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Tips for Safe Handling and Cutting of Glass in Your Projects

Working with glass to install fixtures and fittings requires a high regard for safety. Whether you are a professional or a keen DIYer, it’s paramount that you use the right tools and techniques for cutting and handling glass. The mishandling of glass can result in serious injuries, including cuts and lacerations, punctures, and strains or crush injuries. 

Here are some essential safety tips when working with glass.

Handling and transporting glass

Always carry glass vertically to your side using both hands to grip the edge. Never lift it above your head or tuck it under your arm, or drag it. Large or heavy pieces of glass should be moved with two or more people, or via a glass dolly. Use the correct lifting technique with knees slightly bent to avoid strain injuries. 

Always be aware of keeping the glass out of the direct line of your body when handling it to minimise the risk of cuts, should you trip or fall. If you do drop or encounter falling glass, do not attempt to save it, but move well out of the way. Always inspect the glass before lifting it for signs of breaks, fractures, or weak points. 

Gather the right tools for the job

To cut glass, you will need a glass cutter, cutting oil to help the cutter wheel roll smoothly, a metal ruler or a T square, and running and breaking pliers. It pays to invest in good quality tools that will be easier to work with and bring the most precise results. You’ll also need personal protective equipment including safety glasses, gloves, and an apron. 

Prepare your workspace 

Ensure that you have sufficient workspace, and that it is well-lit and clear of clutter and trip hazards. Keep children and pets out of the way if you are working at home. Your cutting surface should be level and free of dust and debris, because these can damage the quality and accuracy of the cut. 

Measure accurately

Accurate measuring is crucial to avoid waste and get the best results. Mark up the glass with a straight edge ruler and a felt tip pen, but not a permanent marker. Double and triple check your measurements before cutting to prevent costly and time consuming errors.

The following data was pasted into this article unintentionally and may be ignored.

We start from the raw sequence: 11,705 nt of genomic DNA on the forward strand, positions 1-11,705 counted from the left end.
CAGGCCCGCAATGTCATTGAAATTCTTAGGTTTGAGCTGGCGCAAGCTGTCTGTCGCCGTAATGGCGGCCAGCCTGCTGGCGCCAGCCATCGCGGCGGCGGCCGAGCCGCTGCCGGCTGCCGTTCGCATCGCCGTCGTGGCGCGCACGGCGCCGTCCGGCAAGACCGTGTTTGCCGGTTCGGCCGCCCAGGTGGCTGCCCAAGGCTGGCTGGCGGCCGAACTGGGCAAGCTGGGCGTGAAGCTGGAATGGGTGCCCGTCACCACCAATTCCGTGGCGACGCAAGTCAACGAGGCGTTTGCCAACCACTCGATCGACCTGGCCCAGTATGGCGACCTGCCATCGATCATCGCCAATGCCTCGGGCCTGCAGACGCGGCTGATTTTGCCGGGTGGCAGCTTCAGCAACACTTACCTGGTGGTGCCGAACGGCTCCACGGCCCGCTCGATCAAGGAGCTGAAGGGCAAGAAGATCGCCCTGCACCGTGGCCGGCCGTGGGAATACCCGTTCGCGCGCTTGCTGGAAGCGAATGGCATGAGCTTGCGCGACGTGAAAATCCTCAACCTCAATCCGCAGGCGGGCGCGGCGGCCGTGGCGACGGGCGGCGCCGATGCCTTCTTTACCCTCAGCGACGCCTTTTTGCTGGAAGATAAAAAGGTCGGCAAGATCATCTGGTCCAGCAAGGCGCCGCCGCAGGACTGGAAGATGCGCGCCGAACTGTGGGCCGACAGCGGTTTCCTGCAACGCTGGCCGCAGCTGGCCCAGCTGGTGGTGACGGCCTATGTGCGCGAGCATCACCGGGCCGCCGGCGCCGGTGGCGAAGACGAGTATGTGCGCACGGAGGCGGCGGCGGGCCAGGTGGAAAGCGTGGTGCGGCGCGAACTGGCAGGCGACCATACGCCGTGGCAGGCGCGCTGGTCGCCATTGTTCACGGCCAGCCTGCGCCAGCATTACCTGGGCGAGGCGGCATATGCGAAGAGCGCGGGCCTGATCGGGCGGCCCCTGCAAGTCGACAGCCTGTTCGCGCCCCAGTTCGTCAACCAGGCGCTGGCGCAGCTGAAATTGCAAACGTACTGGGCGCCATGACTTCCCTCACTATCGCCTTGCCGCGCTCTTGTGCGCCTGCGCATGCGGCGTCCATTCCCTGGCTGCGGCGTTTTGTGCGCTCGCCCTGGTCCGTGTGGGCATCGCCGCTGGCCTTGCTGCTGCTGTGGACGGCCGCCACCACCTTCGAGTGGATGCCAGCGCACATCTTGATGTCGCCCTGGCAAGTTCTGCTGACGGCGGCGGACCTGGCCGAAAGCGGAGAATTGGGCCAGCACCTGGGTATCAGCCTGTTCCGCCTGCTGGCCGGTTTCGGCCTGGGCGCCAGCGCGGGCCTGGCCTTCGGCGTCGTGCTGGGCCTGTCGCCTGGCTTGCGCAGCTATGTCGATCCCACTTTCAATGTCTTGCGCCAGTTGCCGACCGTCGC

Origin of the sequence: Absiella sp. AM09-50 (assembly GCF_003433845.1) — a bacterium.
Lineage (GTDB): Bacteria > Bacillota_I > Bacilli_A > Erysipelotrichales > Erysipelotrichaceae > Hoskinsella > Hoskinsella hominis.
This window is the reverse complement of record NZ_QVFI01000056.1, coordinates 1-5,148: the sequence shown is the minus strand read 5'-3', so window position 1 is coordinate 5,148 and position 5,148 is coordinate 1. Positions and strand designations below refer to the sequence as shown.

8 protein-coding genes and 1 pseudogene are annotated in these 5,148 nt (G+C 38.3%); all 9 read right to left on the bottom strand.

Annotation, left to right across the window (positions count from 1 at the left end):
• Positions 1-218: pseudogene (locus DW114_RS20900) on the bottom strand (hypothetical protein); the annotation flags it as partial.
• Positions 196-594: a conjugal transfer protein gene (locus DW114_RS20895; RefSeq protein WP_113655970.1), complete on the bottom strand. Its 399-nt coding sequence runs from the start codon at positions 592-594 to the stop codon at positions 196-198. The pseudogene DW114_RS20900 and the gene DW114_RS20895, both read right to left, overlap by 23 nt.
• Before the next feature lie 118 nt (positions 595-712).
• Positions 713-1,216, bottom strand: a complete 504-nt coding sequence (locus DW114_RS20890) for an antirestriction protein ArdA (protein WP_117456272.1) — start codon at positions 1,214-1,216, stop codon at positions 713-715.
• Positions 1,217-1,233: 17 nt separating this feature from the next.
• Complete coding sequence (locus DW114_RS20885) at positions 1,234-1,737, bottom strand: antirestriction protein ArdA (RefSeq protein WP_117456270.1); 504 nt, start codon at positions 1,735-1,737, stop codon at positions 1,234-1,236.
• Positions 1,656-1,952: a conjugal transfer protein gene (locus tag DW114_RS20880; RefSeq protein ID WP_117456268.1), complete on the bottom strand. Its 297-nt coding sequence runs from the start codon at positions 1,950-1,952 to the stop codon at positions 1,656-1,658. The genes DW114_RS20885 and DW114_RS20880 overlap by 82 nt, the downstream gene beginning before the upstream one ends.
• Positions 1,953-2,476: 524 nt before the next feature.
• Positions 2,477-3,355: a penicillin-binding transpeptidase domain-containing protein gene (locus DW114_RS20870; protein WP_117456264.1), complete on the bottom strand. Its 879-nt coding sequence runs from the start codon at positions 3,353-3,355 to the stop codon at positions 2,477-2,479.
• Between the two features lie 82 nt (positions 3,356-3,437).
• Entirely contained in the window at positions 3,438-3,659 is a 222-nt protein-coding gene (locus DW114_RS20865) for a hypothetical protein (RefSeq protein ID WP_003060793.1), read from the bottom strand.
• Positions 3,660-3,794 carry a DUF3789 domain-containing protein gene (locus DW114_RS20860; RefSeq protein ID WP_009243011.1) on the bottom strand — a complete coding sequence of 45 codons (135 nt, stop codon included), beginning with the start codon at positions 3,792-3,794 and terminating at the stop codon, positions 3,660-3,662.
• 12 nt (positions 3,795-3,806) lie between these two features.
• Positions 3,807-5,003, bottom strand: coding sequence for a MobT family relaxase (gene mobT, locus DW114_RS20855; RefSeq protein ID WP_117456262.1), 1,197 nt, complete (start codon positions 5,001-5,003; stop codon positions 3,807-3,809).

Cutting techniques

Before cutting, you need to score the glass with a glass cutter to make a clean break. Keep the cutter wheel at right angles to the glass and angle the handle slightly back towards your body. Apply even firm pressure to the surface and move your whole body in one continuous smooth motion, not just your hand or arm, when you score the line. 

Ideally, there should be an equal distance of glass on either side of the line. If you are not satisfied with the score, do not go over it again as this could make matters worse and damage the cutter. Instead, turn the glass over, remeasure and mark up the glass, and repeat the process. 

To break the glass, apply firm but gentle pressure on either side of the glass with twisting wrist movements. Smooth the edges of the break with sandpaper or a sharpening stone. 

Practice makes perfect

If you have never cut glass before, practice on a small spare piece first, in case of breakages. It will help you to be more confident and precise when cutting the pieces for the main project. 

Taking the time and effort to use the correct tools and techniques will not only mean that you are mitigating against the risk of serious injuries, but also reducing potential waste and ensuring that your work is carried out accurately and to a high standard. 

Bear in mind that some types of glass, such as tempered, toughened, or laminated glass, cannot be easily cut. This glass has been specially designed to make it extra strong and shatter resistant, and cutting it could significantly reduce its effectiveness or even cause it to crumble into small pieces. It’s best to buy ready-cut pieces of this type of glass. 

Finally, if the worst should happen, make sure that you have a first aid kit to hand that is well stocked with dressings, bandages and elastoplast, and that you have emergency contact numbers pre-programmed into your phone.

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